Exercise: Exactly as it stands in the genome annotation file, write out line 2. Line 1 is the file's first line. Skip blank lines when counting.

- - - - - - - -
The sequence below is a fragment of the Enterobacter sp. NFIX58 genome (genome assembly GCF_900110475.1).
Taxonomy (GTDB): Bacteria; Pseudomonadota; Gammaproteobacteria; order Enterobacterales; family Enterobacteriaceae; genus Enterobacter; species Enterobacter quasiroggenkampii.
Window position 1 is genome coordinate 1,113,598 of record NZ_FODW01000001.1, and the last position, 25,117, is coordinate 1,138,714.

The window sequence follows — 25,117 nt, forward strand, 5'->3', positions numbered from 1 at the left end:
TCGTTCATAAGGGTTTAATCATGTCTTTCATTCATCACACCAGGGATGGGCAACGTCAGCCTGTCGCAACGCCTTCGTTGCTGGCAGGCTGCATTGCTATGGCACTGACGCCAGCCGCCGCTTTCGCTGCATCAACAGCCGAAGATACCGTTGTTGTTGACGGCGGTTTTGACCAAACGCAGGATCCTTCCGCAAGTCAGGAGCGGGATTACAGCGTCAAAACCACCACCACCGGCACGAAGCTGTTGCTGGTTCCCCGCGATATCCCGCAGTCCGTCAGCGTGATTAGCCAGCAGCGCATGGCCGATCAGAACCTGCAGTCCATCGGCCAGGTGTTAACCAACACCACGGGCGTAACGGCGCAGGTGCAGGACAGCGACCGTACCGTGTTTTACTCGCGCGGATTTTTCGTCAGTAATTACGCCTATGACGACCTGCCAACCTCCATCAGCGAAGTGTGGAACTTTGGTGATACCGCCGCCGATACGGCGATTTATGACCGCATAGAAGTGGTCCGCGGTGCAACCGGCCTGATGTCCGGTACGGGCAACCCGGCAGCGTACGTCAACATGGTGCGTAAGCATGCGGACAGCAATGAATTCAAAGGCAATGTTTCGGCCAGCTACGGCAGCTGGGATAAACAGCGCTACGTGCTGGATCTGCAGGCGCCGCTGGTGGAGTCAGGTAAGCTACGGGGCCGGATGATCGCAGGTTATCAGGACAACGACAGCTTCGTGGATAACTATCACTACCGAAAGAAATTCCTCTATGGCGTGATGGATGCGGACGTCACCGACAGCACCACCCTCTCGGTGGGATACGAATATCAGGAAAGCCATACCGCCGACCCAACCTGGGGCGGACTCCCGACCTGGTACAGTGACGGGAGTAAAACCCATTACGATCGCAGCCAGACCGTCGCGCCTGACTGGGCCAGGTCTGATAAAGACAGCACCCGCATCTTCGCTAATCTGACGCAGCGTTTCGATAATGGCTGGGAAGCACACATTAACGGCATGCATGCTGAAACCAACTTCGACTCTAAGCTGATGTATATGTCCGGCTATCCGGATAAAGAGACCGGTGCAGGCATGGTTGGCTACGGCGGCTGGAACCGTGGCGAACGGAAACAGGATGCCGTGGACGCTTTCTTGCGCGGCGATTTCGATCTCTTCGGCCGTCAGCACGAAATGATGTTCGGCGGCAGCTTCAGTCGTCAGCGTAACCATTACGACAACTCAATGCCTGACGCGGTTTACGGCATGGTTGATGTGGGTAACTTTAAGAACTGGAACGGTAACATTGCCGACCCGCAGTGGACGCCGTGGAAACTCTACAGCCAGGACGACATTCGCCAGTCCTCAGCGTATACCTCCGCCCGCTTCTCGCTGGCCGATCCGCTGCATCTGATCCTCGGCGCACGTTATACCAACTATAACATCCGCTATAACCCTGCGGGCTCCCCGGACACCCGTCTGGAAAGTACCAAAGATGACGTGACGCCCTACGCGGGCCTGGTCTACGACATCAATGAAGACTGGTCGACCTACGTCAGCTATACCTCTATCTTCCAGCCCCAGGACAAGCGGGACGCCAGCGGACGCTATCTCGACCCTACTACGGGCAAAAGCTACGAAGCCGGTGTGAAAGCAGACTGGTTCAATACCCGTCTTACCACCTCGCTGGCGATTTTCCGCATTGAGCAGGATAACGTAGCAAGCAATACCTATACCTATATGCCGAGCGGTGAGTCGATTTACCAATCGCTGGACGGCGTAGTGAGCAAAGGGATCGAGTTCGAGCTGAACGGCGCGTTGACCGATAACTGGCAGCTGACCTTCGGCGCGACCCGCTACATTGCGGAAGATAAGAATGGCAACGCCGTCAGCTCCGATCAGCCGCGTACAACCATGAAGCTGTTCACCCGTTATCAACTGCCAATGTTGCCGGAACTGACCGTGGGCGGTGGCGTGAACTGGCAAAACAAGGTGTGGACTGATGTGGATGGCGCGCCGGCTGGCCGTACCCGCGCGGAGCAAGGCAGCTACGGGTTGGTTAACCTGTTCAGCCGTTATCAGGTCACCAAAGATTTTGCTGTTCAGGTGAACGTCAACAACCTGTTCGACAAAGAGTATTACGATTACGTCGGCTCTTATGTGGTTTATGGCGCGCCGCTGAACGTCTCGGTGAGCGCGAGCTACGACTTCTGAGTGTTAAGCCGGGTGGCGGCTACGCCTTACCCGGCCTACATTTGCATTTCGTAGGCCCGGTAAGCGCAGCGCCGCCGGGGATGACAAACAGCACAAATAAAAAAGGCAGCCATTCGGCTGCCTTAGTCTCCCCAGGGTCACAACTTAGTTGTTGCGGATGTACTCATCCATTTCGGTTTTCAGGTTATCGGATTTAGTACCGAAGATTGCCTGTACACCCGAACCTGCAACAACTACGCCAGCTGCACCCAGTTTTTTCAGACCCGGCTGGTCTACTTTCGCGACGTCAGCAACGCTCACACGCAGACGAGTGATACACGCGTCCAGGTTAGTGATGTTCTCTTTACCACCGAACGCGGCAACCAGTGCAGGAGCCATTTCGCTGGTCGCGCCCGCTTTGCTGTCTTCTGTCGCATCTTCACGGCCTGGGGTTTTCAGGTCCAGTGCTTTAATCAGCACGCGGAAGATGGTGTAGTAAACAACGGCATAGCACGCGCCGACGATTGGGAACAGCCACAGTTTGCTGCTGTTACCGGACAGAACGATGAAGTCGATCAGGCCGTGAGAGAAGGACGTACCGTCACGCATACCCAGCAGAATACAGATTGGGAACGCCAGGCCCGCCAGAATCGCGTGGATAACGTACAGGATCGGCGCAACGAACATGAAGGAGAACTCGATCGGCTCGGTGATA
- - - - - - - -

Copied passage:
Taxonomy (GTDB): Bacteria; Pseudomonadota; Gammaproteobacteria; order Enterobacterales; family Enterobacteriaceae; genus Enterobacter; species Enterobacter quasiroggenkampii.